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Additional Loan Modifications Scams to Watch For!

Joinder and Bait-and-Switch Scams!

Loan modifications change almost daily. Homeowners should inform themselves on the various scams to ensure they don’t fall victim to predatory practices.

Mass Joinder Lawsuit Scam

The scam artist in this scheme is usually a lawyer, law firm or a marketing partner, who will promise they can force your lender to modify your loan if you join other homeowners in a mass joinder lawsuit against a particular lender. The scammer will claim that joining this mass lawsuit will allow you to stop a foreclosure on your house, reduce your loan balance or interest rate, receive monetary damages, or even receive title to your house.

It should be noted that mass joinder lawsuits can be legitimate. In these legitimate cases the lawyers are usually paid after the lawsuit is over, on a contingency basis. In a scam situation scammers will try to “sell” you participation in the lawsuit for a fee.

Bait-and-Switch Scam

The scammer has you sign “new loan modification” documents that will make your existing mortgage current but you are actually signing documents surrendering the title or deed of your house in exchange for a “rescue” loan. It’s important that you thoroughly read any document that is presented to you before you sign it.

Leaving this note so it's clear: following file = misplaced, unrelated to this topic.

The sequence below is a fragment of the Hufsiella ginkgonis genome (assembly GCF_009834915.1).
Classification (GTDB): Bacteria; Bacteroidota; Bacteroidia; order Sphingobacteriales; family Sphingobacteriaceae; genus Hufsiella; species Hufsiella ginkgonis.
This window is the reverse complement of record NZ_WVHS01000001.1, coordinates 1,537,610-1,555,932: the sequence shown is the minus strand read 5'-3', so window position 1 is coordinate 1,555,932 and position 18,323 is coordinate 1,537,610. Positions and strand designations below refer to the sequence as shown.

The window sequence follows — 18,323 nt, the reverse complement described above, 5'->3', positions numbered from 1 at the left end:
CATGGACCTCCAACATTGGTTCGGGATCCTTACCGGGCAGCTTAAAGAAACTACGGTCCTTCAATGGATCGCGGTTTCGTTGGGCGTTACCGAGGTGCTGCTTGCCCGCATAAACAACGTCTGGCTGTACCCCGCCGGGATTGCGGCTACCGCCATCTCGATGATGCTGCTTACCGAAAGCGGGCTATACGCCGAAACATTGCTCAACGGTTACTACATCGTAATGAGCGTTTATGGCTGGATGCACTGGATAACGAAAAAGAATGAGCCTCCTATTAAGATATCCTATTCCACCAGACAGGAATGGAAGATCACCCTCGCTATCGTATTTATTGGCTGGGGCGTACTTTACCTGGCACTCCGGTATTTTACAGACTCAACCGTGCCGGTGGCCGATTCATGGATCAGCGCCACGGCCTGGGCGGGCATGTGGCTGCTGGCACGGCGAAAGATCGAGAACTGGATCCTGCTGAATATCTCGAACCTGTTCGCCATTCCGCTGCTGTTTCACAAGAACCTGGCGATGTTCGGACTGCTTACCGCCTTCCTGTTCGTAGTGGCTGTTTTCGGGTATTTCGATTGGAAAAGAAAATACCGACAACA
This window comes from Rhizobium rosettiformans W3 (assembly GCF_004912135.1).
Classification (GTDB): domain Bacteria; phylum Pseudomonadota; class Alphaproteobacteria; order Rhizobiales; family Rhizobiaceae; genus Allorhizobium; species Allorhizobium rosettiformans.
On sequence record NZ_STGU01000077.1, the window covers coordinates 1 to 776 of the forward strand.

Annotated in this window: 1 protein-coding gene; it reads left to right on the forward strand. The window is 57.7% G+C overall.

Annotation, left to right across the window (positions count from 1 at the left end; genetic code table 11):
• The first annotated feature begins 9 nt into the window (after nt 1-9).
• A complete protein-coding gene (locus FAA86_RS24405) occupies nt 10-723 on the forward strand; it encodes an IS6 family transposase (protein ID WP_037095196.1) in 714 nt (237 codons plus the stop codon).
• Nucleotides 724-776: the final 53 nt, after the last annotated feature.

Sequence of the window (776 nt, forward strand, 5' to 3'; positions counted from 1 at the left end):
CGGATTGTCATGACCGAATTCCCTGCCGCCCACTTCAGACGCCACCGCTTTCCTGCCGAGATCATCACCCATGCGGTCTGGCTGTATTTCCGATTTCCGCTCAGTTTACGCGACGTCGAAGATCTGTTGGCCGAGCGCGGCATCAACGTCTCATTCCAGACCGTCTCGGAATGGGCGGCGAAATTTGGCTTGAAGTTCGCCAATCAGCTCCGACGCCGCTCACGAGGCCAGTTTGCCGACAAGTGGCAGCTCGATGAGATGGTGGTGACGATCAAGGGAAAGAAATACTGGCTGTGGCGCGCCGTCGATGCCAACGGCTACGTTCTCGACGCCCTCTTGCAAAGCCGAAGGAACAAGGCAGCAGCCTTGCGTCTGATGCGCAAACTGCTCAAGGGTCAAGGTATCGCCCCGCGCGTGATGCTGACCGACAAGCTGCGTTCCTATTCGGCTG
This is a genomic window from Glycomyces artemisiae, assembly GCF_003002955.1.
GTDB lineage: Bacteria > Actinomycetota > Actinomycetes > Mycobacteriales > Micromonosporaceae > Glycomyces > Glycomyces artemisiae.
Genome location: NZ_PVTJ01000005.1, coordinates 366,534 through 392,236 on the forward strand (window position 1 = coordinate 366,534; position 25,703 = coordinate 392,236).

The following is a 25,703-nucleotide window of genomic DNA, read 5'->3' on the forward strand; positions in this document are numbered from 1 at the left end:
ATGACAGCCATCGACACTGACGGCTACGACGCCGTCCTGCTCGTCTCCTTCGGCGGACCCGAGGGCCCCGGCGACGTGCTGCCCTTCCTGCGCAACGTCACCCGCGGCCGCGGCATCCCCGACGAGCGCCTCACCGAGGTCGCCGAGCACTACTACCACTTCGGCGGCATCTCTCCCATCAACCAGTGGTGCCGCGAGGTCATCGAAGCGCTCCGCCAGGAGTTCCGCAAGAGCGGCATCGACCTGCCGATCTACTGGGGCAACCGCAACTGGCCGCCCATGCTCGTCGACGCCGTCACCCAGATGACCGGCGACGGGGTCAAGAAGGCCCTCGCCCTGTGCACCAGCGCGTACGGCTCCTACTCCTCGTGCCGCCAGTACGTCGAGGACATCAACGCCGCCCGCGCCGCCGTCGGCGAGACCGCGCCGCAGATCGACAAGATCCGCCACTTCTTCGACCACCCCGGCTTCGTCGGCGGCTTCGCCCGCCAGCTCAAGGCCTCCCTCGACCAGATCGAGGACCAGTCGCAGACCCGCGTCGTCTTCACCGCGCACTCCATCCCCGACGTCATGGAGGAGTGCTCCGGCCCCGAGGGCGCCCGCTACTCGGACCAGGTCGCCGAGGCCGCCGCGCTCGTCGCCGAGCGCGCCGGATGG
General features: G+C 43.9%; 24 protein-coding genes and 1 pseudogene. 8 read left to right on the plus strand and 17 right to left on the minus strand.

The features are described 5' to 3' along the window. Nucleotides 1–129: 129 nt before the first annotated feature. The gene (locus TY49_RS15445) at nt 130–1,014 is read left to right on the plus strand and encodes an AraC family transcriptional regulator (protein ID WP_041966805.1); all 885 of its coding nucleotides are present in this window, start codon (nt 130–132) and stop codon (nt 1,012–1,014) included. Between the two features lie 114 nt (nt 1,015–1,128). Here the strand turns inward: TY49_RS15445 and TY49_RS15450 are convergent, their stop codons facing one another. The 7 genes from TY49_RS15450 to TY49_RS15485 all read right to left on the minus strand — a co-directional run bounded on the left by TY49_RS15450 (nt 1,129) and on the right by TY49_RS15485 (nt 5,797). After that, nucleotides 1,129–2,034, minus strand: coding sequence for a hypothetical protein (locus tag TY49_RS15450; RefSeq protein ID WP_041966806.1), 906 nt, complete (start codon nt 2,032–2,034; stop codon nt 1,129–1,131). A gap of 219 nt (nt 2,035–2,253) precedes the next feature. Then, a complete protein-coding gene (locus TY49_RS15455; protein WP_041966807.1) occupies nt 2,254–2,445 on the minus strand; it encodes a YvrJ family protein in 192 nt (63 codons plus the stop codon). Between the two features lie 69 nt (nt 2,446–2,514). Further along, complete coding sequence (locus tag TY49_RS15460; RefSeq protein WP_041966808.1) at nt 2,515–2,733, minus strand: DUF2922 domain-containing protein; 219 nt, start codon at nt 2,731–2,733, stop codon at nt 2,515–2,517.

Bankruptcy to Avoid Foreclosure Scam

In exchange for paying an up-front fee the scammer promises to negotiate with your lender or get refinancing on your behalf. But rather that contact your lender or refinance the loan he takes the fee for himself and files a bankruptcy case in you name, and usually unbeknownst to you.

Bankruptcy filing often stops a home foreclosure, but only temporarily because while filing a bankruptcy stops any collection and foreclosure, the bankruptcy court administers the case. Eventually you will need to start paying your mortgage or risk foreclosure.

In addition to losing your home you will most likely also use the money you paid to the scammer. Even worse is the fact that bankruptcy stays on your credit report for 10 years, making it difficult to obtain credit, buy a home, get life insurance or even get a job.

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